(serves 2-4 depending upon how hungry you are)
- 4 large or X-large eggs
- 1/2 lb. zucchini, cut into small 1/2″ dice (1 medium sized zucchini) — see instructions below
- 1/2 medium onion, diced
- 2-3 Tbsp. olive oil
- 2-3 Tbsp. chopped fresh herbs (I used oregano and chives)
- salt and pepper to taste
- Freshly grated Parmesan (if you like)
NOTE: You need to have a gas stove to properly cook a frittata.
Wash zucchini and trim ends. My method of dicing is to cut the zucchini in half so that you have two cylinders about 3-4 inches long. Stand one of the cylinders on end. Cut approximately 4 even vertical slices (i.e. cut in half vertically, and then make one cut in each half). Lay the slices flat upon the cutting board, and then cut into small even dice (about 1/2″).
Click more to read the recipe for the frittata…
Heat 1-2 Tbsp. olive oil in a small (7-8″) cast iron skillet (or other over proof skillet — Calphalon, for example). Non stick is fine as long as the skillet has an ovenproof handle (i.e. not wood). Skillet should be small for a frittata of this size (I like mine slightly thick). Start with 1 Tbsp and add more if necessary. Saute the diced onion over medium to medium-high heat until sllightly translucent, stirring occasionally wiith a wooden spoon. . Add the zucchini and cook, stirring occasionally, until both zucchini and onion are slightly soft. You can brown them slightly if you like; that is a matter of taste. Add chopped herbs, stir a few times and remove from heat. Add a half teaspoon or so of salt and grind a small amount of pepper, stir again.
Break eggs into a clean bowl, whisk or stir with a fork until blended. Add the slightly cooled vegetables, stir with fork until fully blended. You can, if you wish, clean out the skillet — wash and dry it, or simply wipe it with a paper towel. My cast iron skillet is well seasoned and I don’t bother cleaning it at all since the zucchini and onion don’t stick. But there shouldn’t be any bits of vegetable sticking to the surface.
You should light your broiler on low (or if your oven doesn’t have a broiler, then pre-heat oven to about 400)
Put the clean (or cleaned) skillet back over a medium flame, and add another tablespoon (or more) of oil (I don’t measure but my eye is pretty good; I’d say I use about 3 Tbsp total). Make sure the entire surface of the pan is coated, as well as the sides. Oil should be slightly sizzling (put a drop of water in with your finger if you are not sure; water should sizzle rapidly and evaporate). When pan is hot, add the egg/vegetable mixture. all at once. Working with a fork, pull the cooked mixture back from the edges of the pan and stir; also make sure you graze the bottom of the pan. Smooth it all out again so that you keep a a nice flat surface — you don’t want this to look like scrambled eggs.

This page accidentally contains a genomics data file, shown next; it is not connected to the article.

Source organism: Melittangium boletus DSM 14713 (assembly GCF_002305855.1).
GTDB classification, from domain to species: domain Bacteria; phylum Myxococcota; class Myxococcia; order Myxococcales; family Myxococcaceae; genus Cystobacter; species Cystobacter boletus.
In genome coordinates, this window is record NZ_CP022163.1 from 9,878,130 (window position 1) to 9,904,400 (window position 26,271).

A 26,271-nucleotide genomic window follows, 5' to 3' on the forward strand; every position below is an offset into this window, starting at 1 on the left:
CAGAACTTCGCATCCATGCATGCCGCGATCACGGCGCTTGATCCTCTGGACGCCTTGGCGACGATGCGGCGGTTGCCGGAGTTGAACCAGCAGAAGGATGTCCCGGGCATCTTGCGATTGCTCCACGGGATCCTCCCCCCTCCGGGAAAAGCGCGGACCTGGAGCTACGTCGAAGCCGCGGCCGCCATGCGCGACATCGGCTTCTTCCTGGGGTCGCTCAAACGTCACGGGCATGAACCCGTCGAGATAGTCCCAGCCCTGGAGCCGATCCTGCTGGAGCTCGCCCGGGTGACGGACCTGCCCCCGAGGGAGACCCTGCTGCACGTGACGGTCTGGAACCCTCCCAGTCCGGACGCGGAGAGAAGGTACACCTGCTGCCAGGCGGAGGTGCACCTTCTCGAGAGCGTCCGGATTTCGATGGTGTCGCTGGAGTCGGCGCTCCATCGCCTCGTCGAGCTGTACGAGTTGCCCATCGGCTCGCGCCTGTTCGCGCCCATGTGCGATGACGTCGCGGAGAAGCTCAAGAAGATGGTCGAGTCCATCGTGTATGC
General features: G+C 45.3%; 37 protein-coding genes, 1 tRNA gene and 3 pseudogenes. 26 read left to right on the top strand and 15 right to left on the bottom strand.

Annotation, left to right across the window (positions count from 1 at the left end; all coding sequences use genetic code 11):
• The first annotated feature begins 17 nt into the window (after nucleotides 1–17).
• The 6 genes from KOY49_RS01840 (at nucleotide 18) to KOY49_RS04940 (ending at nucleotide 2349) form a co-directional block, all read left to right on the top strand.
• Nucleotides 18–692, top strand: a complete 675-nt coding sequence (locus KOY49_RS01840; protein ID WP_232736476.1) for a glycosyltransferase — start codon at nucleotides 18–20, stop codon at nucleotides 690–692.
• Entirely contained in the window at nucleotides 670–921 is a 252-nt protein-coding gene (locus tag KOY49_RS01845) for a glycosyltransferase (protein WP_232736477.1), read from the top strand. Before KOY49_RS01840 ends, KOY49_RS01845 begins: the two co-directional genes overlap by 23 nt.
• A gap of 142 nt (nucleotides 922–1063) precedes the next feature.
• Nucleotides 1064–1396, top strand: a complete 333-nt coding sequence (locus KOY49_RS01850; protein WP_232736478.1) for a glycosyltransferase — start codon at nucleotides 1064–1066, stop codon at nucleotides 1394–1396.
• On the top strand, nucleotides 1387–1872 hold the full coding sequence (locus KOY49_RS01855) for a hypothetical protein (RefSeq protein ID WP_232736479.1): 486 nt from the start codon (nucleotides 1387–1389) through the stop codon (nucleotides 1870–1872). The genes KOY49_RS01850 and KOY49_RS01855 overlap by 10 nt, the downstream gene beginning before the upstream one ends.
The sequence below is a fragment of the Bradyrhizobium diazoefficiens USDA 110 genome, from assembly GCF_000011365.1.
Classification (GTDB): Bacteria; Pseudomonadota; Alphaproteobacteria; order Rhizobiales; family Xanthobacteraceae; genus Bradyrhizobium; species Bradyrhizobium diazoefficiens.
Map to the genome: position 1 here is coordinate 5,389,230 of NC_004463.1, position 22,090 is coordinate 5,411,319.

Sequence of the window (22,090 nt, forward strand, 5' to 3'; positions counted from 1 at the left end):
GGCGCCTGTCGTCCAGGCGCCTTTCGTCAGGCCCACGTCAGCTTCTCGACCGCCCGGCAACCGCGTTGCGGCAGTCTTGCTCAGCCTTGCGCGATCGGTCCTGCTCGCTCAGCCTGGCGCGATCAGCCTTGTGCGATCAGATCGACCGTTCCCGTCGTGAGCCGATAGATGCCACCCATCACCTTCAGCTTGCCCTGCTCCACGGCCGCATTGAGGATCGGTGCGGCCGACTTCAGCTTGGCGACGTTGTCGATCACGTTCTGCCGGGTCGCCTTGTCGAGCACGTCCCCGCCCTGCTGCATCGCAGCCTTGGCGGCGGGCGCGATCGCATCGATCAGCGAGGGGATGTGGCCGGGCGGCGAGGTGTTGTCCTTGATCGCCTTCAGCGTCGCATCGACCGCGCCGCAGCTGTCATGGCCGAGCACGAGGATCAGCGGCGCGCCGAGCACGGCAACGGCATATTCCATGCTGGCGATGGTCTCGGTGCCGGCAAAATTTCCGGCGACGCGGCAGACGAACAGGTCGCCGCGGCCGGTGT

Lower heat to medium-low or low within a minute or so, continuing to lift and pull in the cooked edges and scooping the bottom of the pan (work at an even pace; you want to let the mixture set slightly but not brown) so that the uncooked egg mixture can hit the pan surface. The idea is get as much of the egg/veg mixture in contact with the pan, and to have it all cook fairly evenly and slowly. The texture you are going for is quiche, not scrambled eggs. After 2-4 minutes (it might still be a little liquidy) smooth it all out, stop pulling in the edges and stirring and let it cook so that the bottom and sides set. Heat should be low so that it does not get darker than golden brown. Turn off the heat, and if you have a broiler, place the skillet under the broiler (in my oven, I position the rack so that it is about 3″ under the flame). If you don’t have a broiler, place the skillet in the pre-heated oven.
Check it after 2 minutes, rotate the skillet if necessary, and cook for another couple of minutes (check every minute or so). You want the entire mixture to be firm to the touch (i.e. cooked through) and the top surface should be speckled with golden-brown spots (but not browned). If you are using an oven without a broiler, it might take 5-10 minutes to cook thoroughly.
Remove from oven, cool for a minute or two. Run a butter knife around the perimeter to loosen the frittata, and cut into 4 wedges. Serves 2-4 people depending upon how hungry you are. You can grate some fresh Parmesan or Romano cheese (or even into the egg/veg mixture before cooking). I usually omit the cheese (not for dietary reasons; I just think it tastes rich enough enough without the cheese). Sprinkle sea salt and ground pepper to taste. You can always schmear some homemade pesto on the top for extra pizazz.
Leftover frittata can be eaten cold or at room temp. It makes a great Sunday breakfast or you can slice it and make a sandwich with some crusty French bread (and if you are using it in a sandwich, then by all means slather a bit of pesto on the bread).